The designation of NRSs as agents for VAT collection for B2B transactions further to Section 10(3) of the VAT Act places additional compliance burden on NRSs from which Section 14(3) (as amended by Finance Act, 2019) has absolved them by transferring the responsibility for VAT collection and remittance to "the person to whom the goods or services are supplied in Nigeria". Indeed, Section 14(4) obligates the Nigerian recipient of such taxable supply to self-account for the VAT where VAT is not included by the NRS in its invoice. This is consistent with the intent of the destination principle introduced by Section 2 of the VAT Act by Finance Act, 2019 to ensure VAT is charged and or collected on taxable goods and services consumed or used in Nigeria without necessarily saddling the NRSs with the related compliance burden. The FIRS may, therefore, wish to revisit the provisions of the Guidelines to align them with the extant provisions of the law.


5. NRSs powers to appoint a representative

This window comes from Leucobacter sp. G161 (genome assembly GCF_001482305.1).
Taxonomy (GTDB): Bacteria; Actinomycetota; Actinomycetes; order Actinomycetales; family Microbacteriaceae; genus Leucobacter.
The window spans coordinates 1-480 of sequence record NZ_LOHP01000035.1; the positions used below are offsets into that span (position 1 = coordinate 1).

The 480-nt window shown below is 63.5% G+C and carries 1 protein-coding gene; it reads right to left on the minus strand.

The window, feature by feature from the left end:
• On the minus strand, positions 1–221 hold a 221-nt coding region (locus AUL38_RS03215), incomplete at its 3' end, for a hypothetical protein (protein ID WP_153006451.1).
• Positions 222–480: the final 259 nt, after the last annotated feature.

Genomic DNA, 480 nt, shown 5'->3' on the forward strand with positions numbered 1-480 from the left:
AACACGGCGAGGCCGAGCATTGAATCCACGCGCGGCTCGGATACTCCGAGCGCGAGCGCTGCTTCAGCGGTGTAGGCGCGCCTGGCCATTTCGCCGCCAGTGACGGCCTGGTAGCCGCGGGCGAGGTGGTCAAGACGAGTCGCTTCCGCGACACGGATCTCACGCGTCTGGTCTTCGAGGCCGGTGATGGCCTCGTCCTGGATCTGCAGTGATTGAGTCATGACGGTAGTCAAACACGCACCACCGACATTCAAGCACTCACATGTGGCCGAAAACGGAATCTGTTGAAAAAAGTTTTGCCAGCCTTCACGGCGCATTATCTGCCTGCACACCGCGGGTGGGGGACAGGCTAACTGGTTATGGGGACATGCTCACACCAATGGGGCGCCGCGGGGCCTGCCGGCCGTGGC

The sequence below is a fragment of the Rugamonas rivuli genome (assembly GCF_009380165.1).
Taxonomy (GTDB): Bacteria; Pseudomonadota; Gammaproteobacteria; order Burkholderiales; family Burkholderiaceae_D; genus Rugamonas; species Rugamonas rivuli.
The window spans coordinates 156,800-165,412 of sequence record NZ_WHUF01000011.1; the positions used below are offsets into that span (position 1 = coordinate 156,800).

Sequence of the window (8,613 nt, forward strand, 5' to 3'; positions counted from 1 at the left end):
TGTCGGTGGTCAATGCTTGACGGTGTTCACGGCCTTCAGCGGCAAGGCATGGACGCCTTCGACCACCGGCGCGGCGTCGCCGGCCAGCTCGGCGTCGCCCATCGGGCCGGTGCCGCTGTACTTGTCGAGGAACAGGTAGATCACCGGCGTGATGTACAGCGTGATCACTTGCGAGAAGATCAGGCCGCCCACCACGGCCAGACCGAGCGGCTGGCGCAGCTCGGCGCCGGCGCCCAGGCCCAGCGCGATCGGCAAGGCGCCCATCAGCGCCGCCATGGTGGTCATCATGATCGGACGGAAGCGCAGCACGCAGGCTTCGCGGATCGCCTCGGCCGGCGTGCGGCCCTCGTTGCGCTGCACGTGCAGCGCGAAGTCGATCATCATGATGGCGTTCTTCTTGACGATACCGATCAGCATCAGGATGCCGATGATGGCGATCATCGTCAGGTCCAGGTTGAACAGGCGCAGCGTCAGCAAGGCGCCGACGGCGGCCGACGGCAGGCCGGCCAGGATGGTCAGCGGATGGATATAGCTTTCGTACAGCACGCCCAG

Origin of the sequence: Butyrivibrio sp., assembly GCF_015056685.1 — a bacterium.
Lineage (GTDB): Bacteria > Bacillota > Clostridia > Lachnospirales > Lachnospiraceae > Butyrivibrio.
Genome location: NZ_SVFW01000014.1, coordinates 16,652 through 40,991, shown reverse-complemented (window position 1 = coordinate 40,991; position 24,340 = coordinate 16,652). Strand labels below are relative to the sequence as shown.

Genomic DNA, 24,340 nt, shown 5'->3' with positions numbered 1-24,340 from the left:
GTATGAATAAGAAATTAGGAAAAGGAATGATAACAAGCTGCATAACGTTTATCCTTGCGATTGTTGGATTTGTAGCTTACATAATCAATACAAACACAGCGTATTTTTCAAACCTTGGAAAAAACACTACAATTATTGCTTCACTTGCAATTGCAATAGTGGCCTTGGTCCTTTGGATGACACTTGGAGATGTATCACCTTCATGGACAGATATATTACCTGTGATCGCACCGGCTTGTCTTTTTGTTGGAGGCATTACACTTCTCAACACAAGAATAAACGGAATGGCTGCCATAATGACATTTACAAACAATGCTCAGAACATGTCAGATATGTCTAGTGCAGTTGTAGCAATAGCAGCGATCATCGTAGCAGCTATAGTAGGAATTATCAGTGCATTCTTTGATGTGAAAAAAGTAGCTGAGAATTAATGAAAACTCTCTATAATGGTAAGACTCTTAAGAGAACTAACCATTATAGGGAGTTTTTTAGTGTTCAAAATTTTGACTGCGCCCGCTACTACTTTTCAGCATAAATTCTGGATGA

Section 10(4) of the VAT Act empowers an NRS to appoint a representative for the purpose of its tax obligation in Nigeria. Consequently, the Circular provides that the NRS may utilise the services of a representative or a third-party service provider to act on its behalf in carrying out certain procedures or auxiliary functions, such as submitting returns. However, the appointment of a representative does not preclude the NRS from its obligation to ensure due diligence and compliance with the provisions of the VAT Act and FIRS Guidelines, given that any action taken by such third-party service provider is deemed to be taken by the NRS itself.